In Berlin, Croatia’s Prime Minister described the recent controversy over Germany’s position on his country’s EU bid as a “storm in a teacup.”Croatian Prime Minister Zoran Milanovic on Thursday said concerns over recent negative statements by a German politician about Croatia’s readiness to enter the European Union were “a storm in a teacup”.
“We believe that Croatia has done its part of the job, reducing the number of conditions it has to meet from 50 to only 10. After this year, that number will be further reduced,” he said.
“What has been happening in the last few weeks is a storm in a teacup,” Milanovic added, after a meeting with the Social Democrat candidate for the post of German Chancellor in the 2013 elections, Peer Steinbrueck.
Milanovic was responding to recent statements by the speaker of the German parliament, Norbert Lammert, who said that Croatia was not ready to join the EU. The country is scheduled to join the bloc in July 2013.
“I believe in Croatia and in what we have done,” Milanovic said at the beginning of his two-day visit to the German capital. According to him, by the end of the year, 21 of the 27 EU countries will have ratified Croatia’s accession treaty with the EU.
Steinbrueck said that there was “nothing new” in the position of the German Social Democrats, SPD, regarding Croatia’s EU membership bid.
“The German Social Democrats welcome Croatia’s admission to the EU as scheduled,” he said, adding that the SPD believed that nothing will stand in the path of Croatia’s membership once it has fulfilled its remaining tasks.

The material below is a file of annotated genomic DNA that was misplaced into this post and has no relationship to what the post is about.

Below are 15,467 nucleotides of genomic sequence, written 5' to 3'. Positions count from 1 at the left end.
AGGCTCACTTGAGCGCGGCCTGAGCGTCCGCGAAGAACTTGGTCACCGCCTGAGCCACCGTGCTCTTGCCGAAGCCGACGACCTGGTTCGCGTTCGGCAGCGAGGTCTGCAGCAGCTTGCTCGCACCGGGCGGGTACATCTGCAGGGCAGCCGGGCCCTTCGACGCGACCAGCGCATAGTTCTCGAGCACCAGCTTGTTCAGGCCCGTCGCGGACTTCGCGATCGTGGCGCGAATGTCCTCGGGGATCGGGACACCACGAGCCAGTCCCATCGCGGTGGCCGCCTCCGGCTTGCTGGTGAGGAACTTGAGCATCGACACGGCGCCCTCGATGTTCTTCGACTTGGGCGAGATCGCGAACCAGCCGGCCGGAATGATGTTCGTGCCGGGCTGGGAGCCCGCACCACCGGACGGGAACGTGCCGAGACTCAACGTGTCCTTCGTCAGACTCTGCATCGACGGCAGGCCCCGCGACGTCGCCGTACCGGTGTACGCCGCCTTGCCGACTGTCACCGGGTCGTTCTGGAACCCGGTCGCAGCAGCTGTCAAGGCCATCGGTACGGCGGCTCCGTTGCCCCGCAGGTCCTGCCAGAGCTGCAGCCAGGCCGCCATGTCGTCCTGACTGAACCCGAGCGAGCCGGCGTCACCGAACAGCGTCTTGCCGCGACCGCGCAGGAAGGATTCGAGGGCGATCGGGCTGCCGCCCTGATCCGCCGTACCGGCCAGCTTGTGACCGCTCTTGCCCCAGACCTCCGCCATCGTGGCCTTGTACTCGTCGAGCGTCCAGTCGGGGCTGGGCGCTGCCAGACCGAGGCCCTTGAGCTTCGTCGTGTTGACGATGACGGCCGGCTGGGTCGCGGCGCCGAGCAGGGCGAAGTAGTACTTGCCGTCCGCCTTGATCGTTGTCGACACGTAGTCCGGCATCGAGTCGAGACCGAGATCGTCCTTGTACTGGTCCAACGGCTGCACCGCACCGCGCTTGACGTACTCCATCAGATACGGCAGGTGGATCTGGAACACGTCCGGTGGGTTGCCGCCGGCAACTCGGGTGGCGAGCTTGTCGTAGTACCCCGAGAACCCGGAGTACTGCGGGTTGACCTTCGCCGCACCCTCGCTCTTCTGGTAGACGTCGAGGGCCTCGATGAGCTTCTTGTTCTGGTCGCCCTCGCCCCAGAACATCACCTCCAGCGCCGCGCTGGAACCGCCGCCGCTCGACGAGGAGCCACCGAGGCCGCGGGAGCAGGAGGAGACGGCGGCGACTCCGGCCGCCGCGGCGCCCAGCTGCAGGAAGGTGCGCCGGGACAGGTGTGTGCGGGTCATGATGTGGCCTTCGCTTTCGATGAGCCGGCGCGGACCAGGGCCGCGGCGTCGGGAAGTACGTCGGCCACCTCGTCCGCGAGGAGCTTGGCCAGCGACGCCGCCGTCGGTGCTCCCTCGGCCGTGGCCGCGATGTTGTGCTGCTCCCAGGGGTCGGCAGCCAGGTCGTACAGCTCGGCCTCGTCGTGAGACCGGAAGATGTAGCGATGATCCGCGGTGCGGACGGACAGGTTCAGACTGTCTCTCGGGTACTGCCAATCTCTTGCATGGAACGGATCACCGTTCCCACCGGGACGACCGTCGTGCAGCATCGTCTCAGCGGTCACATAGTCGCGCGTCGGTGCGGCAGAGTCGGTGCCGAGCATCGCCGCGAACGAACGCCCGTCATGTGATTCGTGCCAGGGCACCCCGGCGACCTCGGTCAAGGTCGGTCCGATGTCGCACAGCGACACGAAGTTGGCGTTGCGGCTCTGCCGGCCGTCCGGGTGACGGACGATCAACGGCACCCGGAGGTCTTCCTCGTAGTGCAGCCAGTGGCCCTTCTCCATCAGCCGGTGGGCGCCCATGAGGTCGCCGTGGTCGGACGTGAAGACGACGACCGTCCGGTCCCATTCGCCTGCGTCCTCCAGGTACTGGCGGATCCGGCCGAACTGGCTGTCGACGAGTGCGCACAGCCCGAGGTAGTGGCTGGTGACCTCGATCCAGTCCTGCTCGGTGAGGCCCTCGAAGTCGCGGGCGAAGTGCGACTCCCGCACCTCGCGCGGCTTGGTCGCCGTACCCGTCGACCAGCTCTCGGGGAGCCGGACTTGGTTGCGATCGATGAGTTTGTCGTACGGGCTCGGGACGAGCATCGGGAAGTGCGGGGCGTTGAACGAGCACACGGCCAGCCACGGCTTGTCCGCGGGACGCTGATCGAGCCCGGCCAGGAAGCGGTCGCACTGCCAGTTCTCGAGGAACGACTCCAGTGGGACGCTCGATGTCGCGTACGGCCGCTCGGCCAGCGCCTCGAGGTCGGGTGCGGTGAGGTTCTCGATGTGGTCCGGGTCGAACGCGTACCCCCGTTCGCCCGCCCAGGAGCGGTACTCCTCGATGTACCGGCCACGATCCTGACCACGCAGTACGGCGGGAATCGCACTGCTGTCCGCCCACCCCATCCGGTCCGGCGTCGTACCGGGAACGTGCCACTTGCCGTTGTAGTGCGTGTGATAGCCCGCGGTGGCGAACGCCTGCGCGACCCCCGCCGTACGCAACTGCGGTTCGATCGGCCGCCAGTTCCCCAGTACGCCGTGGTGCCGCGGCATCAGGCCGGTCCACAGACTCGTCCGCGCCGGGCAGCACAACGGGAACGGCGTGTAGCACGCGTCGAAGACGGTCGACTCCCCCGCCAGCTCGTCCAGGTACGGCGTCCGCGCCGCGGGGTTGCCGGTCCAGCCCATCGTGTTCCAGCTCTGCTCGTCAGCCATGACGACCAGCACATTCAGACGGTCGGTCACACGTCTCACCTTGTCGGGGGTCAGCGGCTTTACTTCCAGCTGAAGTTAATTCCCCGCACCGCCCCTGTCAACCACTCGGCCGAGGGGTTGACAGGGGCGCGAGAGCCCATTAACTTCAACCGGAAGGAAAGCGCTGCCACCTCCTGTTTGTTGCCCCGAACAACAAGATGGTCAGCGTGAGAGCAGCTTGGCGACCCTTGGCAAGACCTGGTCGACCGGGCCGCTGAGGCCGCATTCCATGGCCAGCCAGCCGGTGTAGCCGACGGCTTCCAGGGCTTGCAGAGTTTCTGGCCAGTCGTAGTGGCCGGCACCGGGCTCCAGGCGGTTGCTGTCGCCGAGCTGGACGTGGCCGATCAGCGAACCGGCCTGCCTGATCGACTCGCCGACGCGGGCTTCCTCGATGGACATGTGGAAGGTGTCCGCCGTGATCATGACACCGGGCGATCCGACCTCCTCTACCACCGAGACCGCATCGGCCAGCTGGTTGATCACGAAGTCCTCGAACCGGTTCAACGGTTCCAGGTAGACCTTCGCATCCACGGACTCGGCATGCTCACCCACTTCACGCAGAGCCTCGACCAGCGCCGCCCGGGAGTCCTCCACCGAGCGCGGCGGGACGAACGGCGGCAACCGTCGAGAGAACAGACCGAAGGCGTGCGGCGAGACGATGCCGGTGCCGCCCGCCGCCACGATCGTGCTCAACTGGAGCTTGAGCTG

“You know that the European Commission requests the fulfillment of a few more tasks, and we expect them to be fulfilled.
“As for the SPD, when all those tasks, recommendations and obligations are met, there will be no obstacles on Croatia’s road. You are welcome,” the German politician said.
Steinbrueck said he was surprised by Lammert’s statement. Milanovic is scheduled to meet the speaker of the German parliament on Friday.
Milanovic was also expected to meet briefly with German Chancellor Angela Merkel at a dinner on Thursday, held to mark the 60th anniversary of the Committee on Eastern European Economic Relations.
Some 250 guests were expected at the dinner, including several heads of state or government. The Committee was established in 1952 to represent German business interests in Eastern Europe, covering over 20 countries. Following the fall of the Berlin Wall, the Committee now promotes reforms in the transition countries and their integration into European structures.